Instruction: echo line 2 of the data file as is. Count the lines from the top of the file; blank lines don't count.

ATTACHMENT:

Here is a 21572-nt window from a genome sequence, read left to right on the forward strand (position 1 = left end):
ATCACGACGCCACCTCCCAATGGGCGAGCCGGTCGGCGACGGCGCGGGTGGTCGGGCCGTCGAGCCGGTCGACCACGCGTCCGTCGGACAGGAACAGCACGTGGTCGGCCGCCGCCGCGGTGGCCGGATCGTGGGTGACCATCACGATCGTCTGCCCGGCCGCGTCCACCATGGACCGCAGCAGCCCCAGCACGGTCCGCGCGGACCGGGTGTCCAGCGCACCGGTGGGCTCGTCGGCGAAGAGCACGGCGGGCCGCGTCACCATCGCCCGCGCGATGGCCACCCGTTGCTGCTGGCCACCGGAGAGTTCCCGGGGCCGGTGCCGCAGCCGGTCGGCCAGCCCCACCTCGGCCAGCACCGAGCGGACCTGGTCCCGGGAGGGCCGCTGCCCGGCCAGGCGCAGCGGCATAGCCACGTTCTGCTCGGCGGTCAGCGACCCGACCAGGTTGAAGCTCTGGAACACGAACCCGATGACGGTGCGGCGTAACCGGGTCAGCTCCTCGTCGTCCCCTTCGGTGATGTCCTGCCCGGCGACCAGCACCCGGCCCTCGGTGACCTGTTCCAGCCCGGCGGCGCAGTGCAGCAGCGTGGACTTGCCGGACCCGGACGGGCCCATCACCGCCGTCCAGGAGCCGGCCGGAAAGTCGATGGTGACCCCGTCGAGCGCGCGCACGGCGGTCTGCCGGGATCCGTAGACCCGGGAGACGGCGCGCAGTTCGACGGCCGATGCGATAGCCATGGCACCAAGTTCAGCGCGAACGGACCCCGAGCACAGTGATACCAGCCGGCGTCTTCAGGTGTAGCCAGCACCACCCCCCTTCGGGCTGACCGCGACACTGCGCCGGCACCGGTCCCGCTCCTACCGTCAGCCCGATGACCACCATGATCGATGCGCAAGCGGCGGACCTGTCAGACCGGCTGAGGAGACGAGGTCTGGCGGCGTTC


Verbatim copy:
ATCACGACGCCACCTCCCAATGGGCGAGCCGGTCGGCGACGGCGCGGGTGGTCGGGCCGTCGAGCCGGTCGACCACGCGTCCGTCGGACAGGAACAGCACGTGGTCGGCCGCCGCCGCGGTGGCCGGATCGTGGGTGACCATCACGATCGTCTGCCCGGCCGCGTCCACCATGGACCGCAGCAGCCCCAGCACGGTCCGCGCGGACCGGGTGTCCAGCGCACCGGTGGGCTCGTCGGCGAAGAGCACGGCGGGCCGCGTCACCATCGCCCGCGCGATGGCCACCCGTTGCTGCTGGCCACCGGAGAGTTCCCGGGGCCGGTGCCGCAGCCGGTCGGCCAGCCCCACCTCGGCCAGCACCGAGCGGACCTGGTCCCGGGAGGGCCGCTGCCCGGCCAGGCGCAGCGGCATAGCCACGTTCTGCTCGGCGGTCAGCGACCCGACCAGGTTGAAGCTCTGGAACACGAACCCGATGACGGTGCGGCGTAACCGGGTCAGCTCCTCGTCGTCCCCTTCGGTGATGTCCTGCCCGGCGACCAGCACCCGGCCCTCGGTGACCTGTTCCAGCCCGGCGGCGCAGTGCAGCAGCGTGGACTTGCCGGACCCGGACGGGCCCATCACCGCCGTCCAGGAGCCGGCCGGAAAGTCGATGGTGACCCCGTCGAGCGCGCGCACGGCGGTCTGCCGGGATCCGTAGACCCGGGAGACGGCGCGCAGTTCGACGGCCGATGCGATAGCCATGGCACCAAGTTCAGCGCGAACGGACCCCGAGCACAGTGATACCAGCCGGCGTCTTCAGGTGTAGCCAGCACCACCCCCCTTCGGGCTGACCGCGACACTGCGCCGGCACCGGTCCCGCTCCTACCGTCAGCCCGATGACCACCATGATCGATGCGCAAGCGGCGGACCTGTCAGACCGGCTGAGGAGACGAGGTCTGGCGGCGTTC